Brookes’ Universal Gazetteer, page 609
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arm of the sea, called Broad River, which forms
the most commodious harbour in the state, at the
town of Beaufort.

Port St. Anne. See Killough.

Port St. Julian, a harbour on the E. coast of Pat-
agonia, where ships bound for the Pacific usually
touch. Long. 08. 44. W., lat. 49. 10. S.

Port St. Mary, a sea-port of Spain, in Auda-
lusia, on the bay of Cadiz. The principal trade is
in salt. The English mad.e a descent here in 1702,
with a design to besiege Cadiz, but without suc-
cess. 10 m. N. E. of Cadiz.

Port sur Saone, a town of France, department
of Upper Saone, on the river Saone, 8 m. N. W.
ofVesoul.

Port Tobacco, ph. Charles Co. Maryland, near
the mouth of a small stream running into tbe Po-
tomac, 34 m. S. Washington.

Port Vendre, a town of France, department of
Eastern Pyrenees, with a small harbour on the
Mediterranean, defended by two forts. It is 25
m. S. S. E. of Perpignan.

Port William, p.v. Gallatin Co. Ken. 44 m. N.
W. Frankfort.

Porta.down, a town of Ireland, in the county of
Armagh, with a linen manufacture ; situate on
tne river Bann, 16 m. N. of Newry.

Portage, a county of Ohio. Pop, 15.rt27.
Ravenna is the capital.

Portage, a towship in Portage and Sandusky
Ca. Ohio.

Portalegre, a strong town of Portugal, in Al-
emtejo, and a bishop's see. It has
a manufacture
of woollen cloth, and is seated at the foot of a high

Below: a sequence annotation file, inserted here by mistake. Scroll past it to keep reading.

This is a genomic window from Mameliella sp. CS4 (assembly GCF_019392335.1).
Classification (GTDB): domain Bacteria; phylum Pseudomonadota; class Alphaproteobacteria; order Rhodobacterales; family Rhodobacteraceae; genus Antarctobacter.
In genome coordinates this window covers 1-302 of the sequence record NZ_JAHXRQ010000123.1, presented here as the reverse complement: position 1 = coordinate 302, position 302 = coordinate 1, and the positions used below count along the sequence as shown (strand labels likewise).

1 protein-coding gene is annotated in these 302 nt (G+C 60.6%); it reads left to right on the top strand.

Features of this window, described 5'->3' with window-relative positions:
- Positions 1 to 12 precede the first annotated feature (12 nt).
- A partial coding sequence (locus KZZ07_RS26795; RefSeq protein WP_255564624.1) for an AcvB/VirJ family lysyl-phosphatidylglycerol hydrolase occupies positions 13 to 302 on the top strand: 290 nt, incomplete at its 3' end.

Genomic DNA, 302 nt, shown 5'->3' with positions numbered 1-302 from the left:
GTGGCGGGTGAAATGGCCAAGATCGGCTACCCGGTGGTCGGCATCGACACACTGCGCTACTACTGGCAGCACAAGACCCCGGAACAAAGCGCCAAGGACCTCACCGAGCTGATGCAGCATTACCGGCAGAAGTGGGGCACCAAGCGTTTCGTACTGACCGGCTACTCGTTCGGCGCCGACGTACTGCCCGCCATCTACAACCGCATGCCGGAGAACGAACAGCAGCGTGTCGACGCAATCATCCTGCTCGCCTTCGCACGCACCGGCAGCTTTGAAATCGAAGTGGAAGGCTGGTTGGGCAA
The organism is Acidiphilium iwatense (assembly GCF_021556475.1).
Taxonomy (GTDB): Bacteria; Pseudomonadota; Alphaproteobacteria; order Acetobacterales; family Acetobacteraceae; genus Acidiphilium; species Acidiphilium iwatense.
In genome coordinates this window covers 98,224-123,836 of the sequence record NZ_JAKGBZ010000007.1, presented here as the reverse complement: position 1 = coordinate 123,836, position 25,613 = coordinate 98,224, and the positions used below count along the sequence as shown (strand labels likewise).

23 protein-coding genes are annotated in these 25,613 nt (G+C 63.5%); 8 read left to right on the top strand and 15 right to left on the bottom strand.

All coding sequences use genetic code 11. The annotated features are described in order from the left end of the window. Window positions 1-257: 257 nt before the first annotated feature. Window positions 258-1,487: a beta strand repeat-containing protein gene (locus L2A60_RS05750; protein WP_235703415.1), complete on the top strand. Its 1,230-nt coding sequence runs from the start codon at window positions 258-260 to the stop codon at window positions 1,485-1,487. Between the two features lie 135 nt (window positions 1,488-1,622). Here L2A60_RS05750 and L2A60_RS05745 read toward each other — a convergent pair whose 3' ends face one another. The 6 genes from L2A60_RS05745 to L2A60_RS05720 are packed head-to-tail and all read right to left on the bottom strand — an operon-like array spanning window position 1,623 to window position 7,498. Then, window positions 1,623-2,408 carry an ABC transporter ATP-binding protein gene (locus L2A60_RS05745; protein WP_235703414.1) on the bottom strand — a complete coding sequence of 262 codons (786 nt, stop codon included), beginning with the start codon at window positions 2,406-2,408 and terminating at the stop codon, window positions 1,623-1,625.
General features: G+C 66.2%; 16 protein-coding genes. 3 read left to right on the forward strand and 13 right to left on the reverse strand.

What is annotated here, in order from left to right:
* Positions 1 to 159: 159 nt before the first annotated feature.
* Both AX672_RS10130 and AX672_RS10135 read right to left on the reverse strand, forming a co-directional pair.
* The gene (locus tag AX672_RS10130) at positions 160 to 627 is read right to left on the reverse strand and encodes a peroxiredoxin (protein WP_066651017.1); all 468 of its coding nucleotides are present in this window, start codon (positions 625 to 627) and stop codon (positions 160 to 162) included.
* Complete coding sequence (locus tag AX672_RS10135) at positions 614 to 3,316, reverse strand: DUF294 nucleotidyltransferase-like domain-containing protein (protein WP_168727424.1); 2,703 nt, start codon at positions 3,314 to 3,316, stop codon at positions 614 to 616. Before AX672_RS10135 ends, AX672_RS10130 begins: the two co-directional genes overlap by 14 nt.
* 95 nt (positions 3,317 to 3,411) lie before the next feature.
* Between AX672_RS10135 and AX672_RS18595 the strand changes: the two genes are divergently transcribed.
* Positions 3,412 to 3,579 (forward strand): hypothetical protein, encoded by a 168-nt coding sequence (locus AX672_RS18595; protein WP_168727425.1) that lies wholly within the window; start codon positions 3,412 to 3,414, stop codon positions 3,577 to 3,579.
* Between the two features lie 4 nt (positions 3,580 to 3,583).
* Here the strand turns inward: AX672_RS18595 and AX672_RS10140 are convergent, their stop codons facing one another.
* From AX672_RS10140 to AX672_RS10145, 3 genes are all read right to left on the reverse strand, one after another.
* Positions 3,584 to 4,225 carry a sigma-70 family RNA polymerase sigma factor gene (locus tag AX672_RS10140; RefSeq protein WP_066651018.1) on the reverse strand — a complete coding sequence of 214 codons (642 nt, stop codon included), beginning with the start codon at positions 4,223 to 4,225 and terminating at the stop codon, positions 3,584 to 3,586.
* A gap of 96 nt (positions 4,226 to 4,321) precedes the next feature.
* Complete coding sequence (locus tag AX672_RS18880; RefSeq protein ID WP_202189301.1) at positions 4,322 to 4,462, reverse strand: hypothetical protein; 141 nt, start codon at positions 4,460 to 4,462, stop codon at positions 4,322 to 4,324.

mountain, 30 m. N. of Elvas.

Portarlington, a borough of Ireland, partly in
King’s and partly in Queen’s county ; seated on
the Barrow, 31
in. N. of Kilkenny and 36 S. AV.
of Dublin.

Porter, a township of Oxford Co. Me. Pop.
811. A township of Niagara Co. N. Y. Pop.
1,890; ph. Scioto Co. Ohio.

Portici, a village 4 m. E. S. E. of the city of
Naples, on part of the site ofthe ancient Hercu-
laneum, near Mount Vesuvius. Here is a palace
of the king of Naples, enriched with a vast number
of fine statues, and other remains of antiquity,
taken out of the ruins of Herculaneum.

Portland, a peninsula in Dorsetshire Eng. con-
nected with the mainland by a ridge of pebbles,
called the Chesil Bank, extending above 7 m. up
the S. AV. coast. Between this bank and the
mainland is a narrow arm of the sea called the

F.eet. Portland Isle is 4 m. long and 2 broad,
surrounded bv inaccessible rocks, except at the
landing place, at the X. AV. end, where there is a
strong c-astle, called Portland Castle, built by
Henrv VIII. The peninsula is noted for its free-
stone*. which is used for building the finest struc-
tures. and about 9.000 tons of it are annually ex-
ported. It lies on the S. W. side of Weymouth
bav,and on its S. extremity, called Portland PoiBt,
two ligbt-honses have been erected. Long. 2. 27.
W.,
lat. 50. 31. X.

Parti and. p.t. Cumberland Co. Me. the largest
town
in the state, and till lately the seat of gov-
ernment.
It has a good harbour on Casco Bay
and
a large coasting trade, with considerable for-
eign
commerce. It has many handsome build-
ings,
among which may be mentioned the custom
house
and the mariners church. The town is
generally
well built. The shipping of the port
in 1828
amounted to 56JM9 tons. On the N. E.
side of
the town stands an observatory, 70 feet in
77
height, and the entrance to the harbour is defended
by several forts. Pop. 12,601 - Lat. 43. 39. N.
Ion. 70. 19. W.